Your money Q&A
We are two elderly folks, ages 91 and 84, who have not been in the stock market for some time – thank goodness. But we are at a loss to know what to do with some cash we recently got from a certificate of deposit. What is being offered in the way of interest on another CD leads us to believe we’re just as well off to “put it under our mattrress” – more or less.
Name withheld, Coconut Creek
Leave that bed alone! But you might feel like jumping under the covers when you consider that the average one-year CD is paying only 0.7 percent, according to Bankrate.com.
Certified Financial Planner Ronald Myers of Associated Financial Consultants in Fort Lauderdale says if you plan to not touch the principal and pass this money on to your family after death, you could take a little more risk than a government-insured CD. Myers said you could put together a basket of preferred stocks and short-term bond mutual funds and probably come up with a 4 percent to 5 percent yield.
Another idea: A fixed-rate annuity, if you act before the 84-year-old’s next birthday.
There’s a five-year annuity from Lincoln National available to customers up to age 85. Its effective rate is 3.15 percent if you invest $100,000 or more. That beats the five-year CD average of about 2 percent.
Your money would be locked up. If you needed your principal before the end of five years, you’d pay surrender fees - and it could lower the interest you are paid. However, the owner of this annuity is allowed to withdraw 10 percent of the principal in any one year. The same is true for many others.
You can check, too, to see if the money can be taken out penalty-free in the event of death or the start of nursing home care on other annuities.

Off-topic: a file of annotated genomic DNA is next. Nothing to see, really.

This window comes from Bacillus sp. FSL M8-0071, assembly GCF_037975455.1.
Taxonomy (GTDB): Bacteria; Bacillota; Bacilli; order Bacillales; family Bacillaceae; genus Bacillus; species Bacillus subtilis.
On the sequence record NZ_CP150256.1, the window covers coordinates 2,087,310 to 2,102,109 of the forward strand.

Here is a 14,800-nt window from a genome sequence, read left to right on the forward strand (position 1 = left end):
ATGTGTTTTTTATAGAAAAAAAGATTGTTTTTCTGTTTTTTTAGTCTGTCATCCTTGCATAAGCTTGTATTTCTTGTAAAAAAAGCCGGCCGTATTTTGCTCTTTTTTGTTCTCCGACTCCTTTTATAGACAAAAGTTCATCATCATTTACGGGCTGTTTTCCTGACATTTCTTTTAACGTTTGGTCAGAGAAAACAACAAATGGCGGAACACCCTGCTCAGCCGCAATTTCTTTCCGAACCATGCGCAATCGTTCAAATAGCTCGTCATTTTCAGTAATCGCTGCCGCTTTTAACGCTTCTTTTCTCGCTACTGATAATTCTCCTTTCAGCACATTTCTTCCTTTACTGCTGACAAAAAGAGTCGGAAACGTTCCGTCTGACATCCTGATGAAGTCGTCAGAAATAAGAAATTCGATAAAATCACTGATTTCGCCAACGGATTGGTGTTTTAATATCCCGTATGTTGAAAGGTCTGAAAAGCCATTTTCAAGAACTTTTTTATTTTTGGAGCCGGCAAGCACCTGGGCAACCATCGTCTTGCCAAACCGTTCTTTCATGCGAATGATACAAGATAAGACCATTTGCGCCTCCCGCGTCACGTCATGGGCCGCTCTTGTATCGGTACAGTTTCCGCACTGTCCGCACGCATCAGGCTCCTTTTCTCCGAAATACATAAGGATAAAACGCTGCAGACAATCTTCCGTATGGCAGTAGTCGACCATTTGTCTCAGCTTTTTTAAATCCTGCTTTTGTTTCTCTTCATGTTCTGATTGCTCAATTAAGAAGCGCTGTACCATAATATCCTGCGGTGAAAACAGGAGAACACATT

The interest you receive will be taxable, like ordinary income.
Normally inflation is a problem because it eats away at the purchasing power of fixed payments, but inflation has been extremely low in recent years.
And your risk? The payout depends upon the financial strength of Lincoln National – and you can check the ratings on the company’s web site, www.lfg.com. If it goes out of business, Florida’s state insurance guaranty fund is designed to back fixed annuities up to $100,000.
For more information on that annuity,go here or call: 800 950-2454.
Before you make a decision, there may be similar or even better deals out there, so shop around. But stick to fixed-rate annuities to avoid too much risk and to financially sound firms.
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Your money questions answered
Do you have a question about personal finance? Submit your question for consideration to Harriet Johnson Brackey at 954-356-4628 or sunsentinel.com/moneyquestions. Financial advisors will offer answers online every Monday.